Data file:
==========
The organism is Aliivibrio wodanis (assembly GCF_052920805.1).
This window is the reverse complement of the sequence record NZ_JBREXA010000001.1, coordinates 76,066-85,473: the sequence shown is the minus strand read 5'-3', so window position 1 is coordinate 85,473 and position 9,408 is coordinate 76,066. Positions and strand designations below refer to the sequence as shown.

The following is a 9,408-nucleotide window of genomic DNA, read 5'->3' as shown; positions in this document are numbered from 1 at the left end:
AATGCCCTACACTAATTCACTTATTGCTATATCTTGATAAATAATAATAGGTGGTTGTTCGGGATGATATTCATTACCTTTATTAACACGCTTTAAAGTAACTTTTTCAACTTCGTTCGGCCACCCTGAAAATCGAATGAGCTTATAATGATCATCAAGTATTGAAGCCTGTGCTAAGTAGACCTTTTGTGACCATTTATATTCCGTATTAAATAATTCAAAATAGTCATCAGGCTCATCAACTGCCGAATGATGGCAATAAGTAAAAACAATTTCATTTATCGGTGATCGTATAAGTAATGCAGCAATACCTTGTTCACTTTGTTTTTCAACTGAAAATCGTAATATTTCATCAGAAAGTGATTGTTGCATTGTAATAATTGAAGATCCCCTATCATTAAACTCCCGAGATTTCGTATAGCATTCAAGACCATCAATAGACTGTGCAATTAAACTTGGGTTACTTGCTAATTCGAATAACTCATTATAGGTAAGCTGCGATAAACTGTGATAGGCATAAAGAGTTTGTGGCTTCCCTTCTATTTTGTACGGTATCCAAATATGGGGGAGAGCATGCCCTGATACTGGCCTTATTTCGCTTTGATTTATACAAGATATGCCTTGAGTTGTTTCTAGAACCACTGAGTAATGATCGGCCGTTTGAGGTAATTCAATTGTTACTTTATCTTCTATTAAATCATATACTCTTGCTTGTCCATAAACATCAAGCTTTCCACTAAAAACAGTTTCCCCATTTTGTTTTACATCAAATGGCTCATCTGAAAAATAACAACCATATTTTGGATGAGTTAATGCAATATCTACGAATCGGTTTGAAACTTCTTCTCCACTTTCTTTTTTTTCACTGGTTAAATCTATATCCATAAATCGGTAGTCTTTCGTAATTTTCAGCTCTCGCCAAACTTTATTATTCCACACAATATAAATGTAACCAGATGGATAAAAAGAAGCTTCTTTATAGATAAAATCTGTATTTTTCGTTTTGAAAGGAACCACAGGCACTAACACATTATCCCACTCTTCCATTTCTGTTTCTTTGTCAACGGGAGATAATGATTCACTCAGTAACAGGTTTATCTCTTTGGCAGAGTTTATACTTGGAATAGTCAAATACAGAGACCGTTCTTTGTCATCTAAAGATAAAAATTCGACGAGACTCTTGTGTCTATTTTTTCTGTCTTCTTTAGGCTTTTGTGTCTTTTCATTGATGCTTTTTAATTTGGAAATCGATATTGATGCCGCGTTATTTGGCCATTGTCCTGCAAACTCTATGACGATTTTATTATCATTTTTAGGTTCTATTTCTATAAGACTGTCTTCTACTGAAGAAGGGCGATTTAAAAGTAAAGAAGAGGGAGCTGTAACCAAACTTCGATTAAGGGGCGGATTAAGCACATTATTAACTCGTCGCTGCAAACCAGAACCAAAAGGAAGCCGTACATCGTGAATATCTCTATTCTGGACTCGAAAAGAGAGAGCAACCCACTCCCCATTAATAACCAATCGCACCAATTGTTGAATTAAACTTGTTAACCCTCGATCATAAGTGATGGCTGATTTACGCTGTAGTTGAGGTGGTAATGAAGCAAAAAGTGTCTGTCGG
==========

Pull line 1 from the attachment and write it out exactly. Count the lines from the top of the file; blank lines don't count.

The organism is Aliivibrio wodanis (assembly GCF_052920805.1).